Waterways Breeding Birds Survey (WBBS)

Kingfisher by markkilner, on Flickr

Kingfisher by markkilner, on Flickr

Waterways Breeding Birds Survey (WBBS) started in 1998 as a pilot project. The relationship between WBS and WBBS has been similar to that between CBC and BBS. WBBS is quicker and simpler for volunteers, in that only three site visits are made between April and June, a total of around five hours’ fieldwork.

As in BBS, birds are recorded along transects but these are 500 metres long, rather than 200 metres, and they lie alongside a waterway rather than being in straight lines across a square plot. Identification of all birds both heard and seen is required but territories are not mapped. Another key difference is that, as in BBS, sites are allocated randomly rather than chosen by the volunteer. This is essential if modern statistical analysis methods are to be used successfully.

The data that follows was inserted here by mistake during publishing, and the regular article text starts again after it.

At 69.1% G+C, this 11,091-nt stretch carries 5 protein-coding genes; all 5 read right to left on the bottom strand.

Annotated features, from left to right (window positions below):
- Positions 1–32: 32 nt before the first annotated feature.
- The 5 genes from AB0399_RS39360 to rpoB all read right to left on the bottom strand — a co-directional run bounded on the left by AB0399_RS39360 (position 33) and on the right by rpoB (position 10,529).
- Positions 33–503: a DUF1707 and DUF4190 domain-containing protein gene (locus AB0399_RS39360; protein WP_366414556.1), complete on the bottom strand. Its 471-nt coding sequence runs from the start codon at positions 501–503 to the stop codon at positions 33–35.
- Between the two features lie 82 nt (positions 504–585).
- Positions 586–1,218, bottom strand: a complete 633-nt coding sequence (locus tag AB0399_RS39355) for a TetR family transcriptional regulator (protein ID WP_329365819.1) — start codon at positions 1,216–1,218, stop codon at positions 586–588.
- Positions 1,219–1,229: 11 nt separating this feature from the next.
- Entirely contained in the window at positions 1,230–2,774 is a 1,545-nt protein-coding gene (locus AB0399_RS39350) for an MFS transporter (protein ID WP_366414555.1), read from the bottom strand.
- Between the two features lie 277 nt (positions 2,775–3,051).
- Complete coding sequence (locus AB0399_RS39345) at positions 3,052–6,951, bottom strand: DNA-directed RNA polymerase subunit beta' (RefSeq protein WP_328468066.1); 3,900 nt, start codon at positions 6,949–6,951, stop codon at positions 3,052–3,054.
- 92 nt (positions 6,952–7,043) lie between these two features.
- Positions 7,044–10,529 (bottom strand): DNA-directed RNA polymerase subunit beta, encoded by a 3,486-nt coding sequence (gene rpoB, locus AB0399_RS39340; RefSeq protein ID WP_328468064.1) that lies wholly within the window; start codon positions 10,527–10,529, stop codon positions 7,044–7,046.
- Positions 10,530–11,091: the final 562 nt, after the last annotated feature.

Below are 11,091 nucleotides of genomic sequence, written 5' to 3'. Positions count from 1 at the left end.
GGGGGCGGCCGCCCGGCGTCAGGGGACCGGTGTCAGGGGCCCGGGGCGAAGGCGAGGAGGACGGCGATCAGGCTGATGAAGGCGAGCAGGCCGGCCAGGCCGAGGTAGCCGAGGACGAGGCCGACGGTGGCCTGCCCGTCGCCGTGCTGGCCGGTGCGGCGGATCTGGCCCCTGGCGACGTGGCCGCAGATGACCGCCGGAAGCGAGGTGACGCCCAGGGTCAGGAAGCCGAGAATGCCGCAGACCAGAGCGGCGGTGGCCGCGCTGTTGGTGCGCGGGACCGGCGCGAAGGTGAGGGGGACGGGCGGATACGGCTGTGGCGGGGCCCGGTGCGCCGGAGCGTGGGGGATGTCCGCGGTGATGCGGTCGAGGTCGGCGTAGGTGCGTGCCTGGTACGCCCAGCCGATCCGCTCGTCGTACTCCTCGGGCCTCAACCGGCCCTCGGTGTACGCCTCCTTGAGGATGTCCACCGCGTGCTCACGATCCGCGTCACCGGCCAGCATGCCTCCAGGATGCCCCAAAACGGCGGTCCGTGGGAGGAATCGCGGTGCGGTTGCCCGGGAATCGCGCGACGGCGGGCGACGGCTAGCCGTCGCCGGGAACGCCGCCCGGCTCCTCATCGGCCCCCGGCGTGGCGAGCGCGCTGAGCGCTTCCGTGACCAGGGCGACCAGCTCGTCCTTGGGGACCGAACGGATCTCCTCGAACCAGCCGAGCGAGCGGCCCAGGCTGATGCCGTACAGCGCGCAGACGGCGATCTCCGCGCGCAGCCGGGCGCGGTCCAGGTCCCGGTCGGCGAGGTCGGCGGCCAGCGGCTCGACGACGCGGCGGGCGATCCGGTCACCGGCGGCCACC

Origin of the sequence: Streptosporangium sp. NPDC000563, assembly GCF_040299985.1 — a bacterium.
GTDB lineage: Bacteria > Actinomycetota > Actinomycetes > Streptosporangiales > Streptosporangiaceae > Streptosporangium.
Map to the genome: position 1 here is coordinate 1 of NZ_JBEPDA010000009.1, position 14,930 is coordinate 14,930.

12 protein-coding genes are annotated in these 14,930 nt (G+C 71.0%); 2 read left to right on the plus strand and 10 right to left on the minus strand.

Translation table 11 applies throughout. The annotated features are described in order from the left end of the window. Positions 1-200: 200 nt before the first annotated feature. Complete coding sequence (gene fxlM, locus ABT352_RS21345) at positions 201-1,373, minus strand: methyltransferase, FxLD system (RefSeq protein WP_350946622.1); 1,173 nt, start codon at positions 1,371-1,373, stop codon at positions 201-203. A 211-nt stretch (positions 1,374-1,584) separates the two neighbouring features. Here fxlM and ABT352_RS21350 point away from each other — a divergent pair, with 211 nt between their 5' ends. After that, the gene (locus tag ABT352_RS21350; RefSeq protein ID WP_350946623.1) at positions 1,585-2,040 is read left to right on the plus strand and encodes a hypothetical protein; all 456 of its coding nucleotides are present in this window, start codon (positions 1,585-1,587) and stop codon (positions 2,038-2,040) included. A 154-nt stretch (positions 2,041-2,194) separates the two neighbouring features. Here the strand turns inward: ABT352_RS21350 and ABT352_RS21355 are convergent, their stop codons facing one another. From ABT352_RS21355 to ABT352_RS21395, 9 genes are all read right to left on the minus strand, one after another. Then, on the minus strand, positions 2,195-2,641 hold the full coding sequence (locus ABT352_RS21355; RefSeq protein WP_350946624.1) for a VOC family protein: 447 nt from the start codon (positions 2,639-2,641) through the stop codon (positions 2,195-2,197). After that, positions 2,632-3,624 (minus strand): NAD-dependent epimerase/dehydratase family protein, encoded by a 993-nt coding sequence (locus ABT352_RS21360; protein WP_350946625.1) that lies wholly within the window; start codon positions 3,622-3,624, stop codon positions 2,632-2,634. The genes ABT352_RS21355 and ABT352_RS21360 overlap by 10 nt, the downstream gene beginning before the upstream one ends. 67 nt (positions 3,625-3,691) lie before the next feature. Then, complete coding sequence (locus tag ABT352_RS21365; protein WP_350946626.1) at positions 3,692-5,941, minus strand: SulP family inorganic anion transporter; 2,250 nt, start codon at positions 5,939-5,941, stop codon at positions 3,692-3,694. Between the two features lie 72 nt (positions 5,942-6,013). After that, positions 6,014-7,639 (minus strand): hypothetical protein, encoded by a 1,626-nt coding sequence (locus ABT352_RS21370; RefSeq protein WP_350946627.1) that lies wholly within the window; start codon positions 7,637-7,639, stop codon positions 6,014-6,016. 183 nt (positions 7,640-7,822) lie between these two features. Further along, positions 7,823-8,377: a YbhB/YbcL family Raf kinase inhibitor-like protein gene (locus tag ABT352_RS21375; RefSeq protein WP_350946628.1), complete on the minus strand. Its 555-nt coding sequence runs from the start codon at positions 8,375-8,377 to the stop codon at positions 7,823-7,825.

500-metre transects are used primarily because this matches the survey method used by the Environment Agency’s River Habitat Survey (RHS). The development of this wide-ranging habitat monitoring initiative by the Environment Agency and other stakeholders provided additional impetus for the BTO to develop the new WBBS. As well as monitoring bird populations more effectively, WBBS will provide data that can be more easily integrated with the RHS data for other kinds of wildlife and habitat parameters along waterways.

We have three survey sites in East Glamorgan.